NEW YORK (TheStreet) -- Chances are you've watched at least one episode of "American Idol" or "The Voice". Those singing competition shows have struggled to maintain their once strong ratings. ABC has a new secret weapon to revolutionize the reality singing competitions and it comes all the way from Israel.
ABC, owned by Disney (DIS), brings "Rising Star" to the masses on June 22 in an attempt to finally have a winning singing competition. ABC has watched rivals Fox (FOXA) and NBC (CMCSA) post strong numbers from their respective "American Idol" and "The Voice" reality competitions.
The reality competition is not like the others, as it focuses more on audience voting than judges. In fact the shows judges are actually considered "experts". The "experts", consisting of Ludacris, Kesha, and Brad Paisley, will encourage viewers who to vote for, but not be able to save any contestants.
Viewers vote in real-time to save contestants via a smartphone application, which can be downloaded for free. The catch here is contestants are hidden behind a translucent screen and remain hidden to the audience and judges.
Audiences love having the power to save contestants in their hands. "The Voice" successfully implemented #VoiceSave as a Twitter (TWTR) campaign where viewers could save one of the bottom three singers. The first #VoiceSave saw more than 385,000 tweets in a five minute window. In May, the series broke a TV series record with 1.92 million tweets that were seen by more than 3.8 million viewers.
ABC won the competitive bidding for "Rising Star", a hit reality show in Israel. The 10 episode order will bring the show to the states over the summer viewing season. In Israel, the show broke ratings records and continues to be one of the most watched shows in the country's history. The first season had a household share of 49% in Israel. The season two finale in December had a 58% household share. In fact more than 1 million of the 8 million people living in Israel watched the season 2 finale.
Along with the U.S., the show has been sold to France, Germany, Italy, Russia, and the United Kingdom. The problem with the show in the U.S. is time zone differences spanning three hours. Integrating live voting will be a struggle with this, but ABC executives promise they have come up with a solution that they won't reveal due to competition.
Landing a highly sought after reality show could be a big step for ABC. The channel's last singing show "Duets" saw viewership decline all the way to 4.5 million viewers for its finale. The show regularly lost its timeslot to "The Big Bang Theory", including reruns, and other shows.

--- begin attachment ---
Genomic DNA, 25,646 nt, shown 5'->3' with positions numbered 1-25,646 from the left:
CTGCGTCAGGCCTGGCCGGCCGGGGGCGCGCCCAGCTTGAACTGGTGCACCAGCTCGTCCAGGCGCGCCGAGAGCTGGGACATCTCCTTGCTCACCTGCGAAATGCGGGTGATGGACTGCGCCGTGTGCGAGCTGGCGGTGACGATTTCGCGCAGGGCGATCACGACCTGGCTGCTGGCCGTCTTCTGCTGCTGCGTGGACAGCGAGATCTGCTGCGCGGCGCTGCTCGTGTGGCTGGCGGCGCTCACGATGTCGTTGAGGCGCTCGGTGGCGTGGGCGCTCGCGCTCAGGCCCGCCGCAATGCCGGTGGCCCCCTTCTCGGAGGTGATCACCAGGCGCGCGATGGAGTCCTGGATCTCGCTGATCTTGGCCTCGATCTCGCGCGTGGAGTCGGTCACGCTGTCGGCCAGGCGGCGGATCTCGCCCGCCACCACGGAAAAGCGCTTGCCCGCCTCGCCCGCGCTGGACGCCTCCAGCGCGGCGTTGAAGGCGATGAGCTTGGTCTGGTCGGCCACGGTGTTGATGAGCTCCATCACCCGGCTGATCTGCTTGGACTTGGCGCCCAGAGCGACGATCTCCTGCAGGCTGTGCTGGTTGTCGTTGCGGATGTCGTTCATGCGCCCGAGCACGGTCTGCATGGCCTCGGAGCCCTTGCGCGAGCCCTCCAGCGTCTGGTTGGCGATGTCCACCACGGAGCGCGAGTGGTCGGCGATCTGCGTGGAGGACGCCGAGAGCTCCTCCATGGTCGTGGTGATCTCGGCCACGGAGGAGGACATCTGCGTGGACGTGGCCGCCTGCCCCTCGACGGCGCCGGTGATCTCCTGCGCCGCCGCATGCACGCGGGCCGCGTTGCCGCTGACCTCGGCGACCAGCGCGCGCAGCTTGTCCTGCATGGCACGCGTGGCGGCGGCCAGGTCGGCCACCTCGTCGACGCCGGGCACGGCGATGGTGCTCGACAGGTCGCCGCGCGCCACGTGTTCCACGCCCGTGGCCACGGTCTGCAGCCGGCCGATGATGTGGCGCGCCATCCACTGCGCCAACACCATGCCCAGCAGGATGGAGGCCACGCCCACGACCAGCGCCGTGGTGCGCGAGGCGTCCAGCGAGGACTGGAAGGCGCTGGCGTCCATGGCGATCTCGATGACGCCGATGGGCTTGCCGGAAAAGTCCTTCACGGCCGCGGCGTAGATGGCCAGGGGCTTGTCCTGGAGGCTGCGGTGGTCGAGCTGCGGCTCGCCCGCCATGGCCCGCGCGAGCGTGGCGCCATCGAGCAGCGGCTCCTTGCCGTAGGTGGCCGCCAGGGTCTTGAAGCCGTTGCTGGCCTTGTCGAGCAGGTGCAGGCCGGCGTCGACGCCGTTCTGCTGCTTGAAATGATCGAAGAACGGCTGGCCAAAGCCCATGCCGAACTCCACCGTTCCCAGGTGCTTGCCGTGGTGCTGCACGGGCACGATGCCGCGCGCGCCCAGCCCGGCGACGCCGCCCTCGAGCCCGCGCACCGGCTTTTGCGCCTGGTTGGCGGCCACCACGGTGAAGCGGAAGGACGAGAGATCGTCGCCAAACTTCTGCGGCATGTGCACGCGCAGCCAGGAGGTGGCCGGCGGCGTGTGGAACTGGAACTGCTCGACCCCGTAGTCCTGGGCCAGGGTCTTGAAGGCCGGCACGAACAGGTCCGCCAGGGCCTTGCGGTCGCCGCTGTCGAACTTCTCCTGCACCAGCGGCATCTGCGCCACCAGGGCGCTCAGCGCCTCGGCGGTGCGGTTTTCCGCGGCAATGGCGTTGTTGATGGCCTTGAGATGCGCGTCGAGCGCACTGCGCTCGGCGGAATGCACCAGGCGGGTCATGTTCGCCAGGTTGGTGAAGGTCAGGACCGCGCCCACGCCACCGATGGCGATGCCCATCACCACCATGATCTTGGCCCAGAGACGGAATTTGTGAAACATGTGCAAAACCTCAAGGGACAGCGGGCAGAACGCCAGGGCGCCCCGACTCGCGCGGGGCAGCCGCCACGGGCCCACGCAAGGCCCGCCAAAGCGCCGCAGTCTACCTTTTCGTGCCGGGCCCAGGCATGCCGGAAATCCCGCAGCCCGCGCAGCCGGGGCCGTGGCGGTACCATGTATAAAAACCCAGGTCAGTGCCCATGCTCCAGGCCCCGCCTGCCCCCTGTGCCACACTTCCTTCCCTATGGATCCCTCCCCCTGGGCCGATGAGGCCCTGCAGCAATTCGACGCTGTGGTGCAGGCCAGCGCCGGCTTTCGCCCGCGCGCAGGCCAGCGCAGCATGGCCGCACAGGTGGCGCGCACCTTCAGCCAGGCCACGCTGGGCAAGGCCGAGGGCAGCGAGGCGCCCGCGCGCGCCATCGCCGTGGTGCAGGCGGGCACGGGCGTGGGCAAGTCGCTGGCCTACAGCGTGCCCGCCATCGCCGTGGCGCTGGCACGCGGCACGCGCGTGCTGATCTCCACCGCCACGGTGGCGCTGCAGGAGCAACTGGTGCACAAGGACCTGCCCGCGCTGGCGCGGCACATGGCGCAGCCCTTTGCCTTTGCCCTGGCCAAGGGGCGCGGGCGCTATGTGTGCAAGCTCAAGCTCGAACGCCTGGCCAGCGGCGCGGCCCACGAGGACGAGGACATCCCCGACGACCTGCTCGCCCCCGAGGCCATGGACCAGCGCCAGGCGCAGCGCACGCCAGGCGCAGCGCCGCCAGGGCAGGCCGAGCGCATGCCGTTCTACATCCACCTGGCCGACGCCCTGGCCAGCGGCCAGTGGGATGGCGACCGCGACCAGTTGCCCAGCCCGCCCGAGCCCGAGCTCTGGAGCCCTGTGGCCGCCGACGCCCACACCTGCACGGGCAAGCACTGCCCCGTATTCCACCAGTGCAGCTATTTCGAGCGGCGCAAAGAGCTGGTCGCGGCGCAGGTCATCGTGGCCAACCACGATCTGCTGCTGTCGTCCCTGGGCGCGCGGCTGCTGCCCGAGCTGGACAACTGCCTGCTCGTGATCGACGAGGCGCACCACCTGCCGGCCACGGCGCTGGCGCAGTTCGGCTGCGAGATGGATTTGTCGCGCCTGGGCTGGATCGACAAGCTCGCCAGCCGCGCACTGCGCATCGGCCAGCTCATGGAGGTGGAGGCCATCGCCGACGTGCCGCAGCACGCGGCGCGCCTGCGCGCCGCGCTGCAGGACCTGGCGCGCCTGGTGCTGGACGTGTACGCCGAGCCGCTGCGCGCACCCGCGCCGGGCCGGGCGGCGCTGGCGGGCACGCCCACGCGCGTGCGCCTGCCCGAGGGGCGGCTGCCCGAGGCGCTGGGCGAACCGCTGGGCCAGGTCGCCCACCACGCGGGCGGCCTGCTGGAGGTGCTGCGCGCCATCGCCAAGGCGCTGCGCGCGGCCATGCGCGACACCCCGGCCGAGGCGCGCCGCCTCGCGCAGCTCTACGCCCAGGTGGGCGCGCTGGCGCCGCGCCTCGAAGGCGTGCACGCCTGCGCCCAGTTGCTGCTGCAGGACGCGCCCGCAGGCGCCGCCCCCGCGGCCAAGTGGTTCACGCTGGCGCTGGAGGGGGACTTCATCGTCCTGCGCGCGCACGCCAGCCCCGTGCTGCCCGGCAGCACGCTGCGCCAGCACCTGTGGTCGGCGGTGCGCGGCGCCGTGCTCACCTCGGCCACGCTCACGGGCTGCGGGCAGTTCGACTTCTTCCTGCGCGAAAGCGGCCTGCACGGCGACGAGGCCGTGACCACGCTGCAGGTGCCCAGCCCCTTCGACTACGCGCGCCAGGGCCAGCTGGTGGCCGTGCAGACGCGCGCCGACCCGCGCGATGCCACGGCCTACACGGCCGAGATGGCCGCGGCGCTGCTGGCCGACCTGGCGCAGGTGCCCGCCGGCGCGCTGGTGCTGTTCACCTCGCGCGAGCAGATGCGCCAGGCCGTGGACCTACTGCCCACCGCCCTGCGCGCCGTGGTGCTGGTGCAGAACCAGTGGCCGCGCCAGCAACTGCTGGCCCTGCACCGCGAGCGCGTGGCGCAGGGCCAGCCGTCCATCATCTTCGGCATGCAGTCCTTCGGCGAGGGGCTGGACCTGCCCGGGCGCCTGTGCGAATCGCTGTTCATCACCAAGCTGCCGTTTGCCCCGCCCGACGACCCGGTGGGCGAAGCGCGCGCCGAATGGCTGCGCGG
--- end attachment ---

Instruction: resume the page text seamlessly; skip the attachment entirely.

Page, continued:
The power of "The Voice" and its strong ratings helped NBC win the September to May primetime television season. NBC ranked first and saw the biggest jump by a big four network in nine years with a 13% gain. "The Voice" was the number one ranked reality show and number three series overall for the season.
ABC ranked third in the primetime ratings season with a decline of 5% in household share and a 3% decline in average viewership. If "Rising Star" is successful and sees high viewer numbers, it would go a long ways in increasing ABC's average and market share position. However, the biggest winner would be advertising revenue, which would help parent company Disney.
The Israel version of the show saw a high household rating and also a 30% conversion rate from viewers. Advertisers and sponsors will pour into a show like this knowing it gets a large amount of viewers and isn't a recorded program.
Disney shares hit a 52 week high on Tuesday. The $145 billion valued company has seen strong numbers from its media networks segment, which includes ABC, ESPN, and several other cable properties. The company's media networks segment saw growth of 5% to $20.4 billion in fiscal 2013, making up 45% of the company's total. Media operating income increased 3% to $6.8 billion, which made up 64% of Disney's segment operating income.
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At the time of publication, the author held no positions in any of the stocks mentioned.
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This article represents the opinion of a contributor and not necessarily that of TheStreet or its editorial staff.